Like other towns in the area, Wilson saw residents move to larger cities in the region like Blytheville and Osceola.
Finally, in 2010, the fourth generation of the Wilson family sold its Lee Wilson and Company to the Lawrence Group, a Memphis firm headed by Gaylon Lawrence Jr. The property was sold for a reported $110 million.
“There have been a lot of positive changes that have been good for the town,” Detty says. “Gaylon purchased the farmland and took care of the town. He shared his vision. He definitely has an interest in building the community.”
Initially from the Missouri Bootheel, Lawrence now lives in Nashville, Tenn., and in Wilson. He shies from attention, Detty says, and won’t do interviews with the media.
Tucker, who has managed the Wilson Café and Tavern for the past two years, has lived in the area all her life and has seen the resurgence since Lawrence took over.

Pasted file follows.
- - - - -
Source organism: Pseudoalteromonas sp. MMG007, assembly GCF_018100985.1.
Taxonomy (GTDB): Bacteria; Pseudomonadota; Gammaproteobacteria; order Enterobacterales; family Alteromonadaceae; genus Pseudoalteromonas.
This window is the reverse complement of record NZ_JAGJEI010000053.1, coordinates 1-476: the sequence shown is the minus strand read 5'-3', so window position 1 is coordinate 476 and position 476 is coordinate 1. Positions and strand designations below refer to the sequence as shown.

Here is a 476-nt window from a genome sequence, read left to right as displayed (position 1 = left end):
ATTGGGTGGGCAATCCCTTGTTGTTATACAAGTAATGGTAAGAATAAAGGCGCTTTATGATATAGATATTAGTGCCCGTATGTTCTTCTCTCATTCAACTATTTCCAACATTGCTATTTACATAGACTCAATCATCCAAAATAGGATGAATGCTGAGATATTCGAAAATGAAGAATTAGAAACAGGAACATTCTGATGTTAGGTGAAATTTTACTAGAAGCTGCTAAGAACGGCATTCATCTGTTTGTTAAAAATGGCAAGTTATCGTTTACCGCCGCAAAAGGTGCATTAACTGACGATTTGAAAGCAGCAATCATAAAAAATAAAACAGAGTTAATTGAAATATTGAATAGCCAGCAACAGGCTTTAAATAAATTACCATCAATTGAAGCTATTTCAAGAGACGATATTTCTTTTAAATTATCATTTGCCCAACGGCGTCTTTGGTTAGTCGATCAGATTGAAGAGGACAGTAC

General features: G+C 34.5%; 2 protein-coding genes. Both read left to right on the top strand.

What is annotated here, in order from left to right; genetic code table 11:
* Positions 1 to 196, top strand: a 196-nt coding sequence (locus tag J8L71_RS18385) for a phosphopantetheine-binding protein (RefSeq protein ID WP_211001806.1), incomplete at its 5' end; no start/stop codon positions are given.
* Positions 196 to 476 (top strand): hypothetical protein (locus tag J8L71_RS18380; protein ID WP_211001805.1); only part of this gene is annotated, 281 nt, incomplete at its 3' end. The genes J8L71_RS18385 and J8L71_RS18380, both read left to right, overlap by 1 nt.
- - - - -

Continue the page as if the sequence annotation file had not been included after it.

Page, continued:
“A long time ago, Wilson was a pretty good market for farmland,” she says. “It had the cotton gin. But slowly, as time went on, the town began falling.
“Mr. Lawrence saw the potential and the history of the town. “He wanted to restore it and give people something to be proud of.”
At first, she said, some residents were resistant to change and balked at Lawrence’s ideas. Wilson is a close-knit town; townsfolk know each other and come together to help during sicknesses, deaths or other family maladies.
“Someone came in from out of town that no one knew and began changing stuff,” she says. “It took time to get comfortable with the changes.”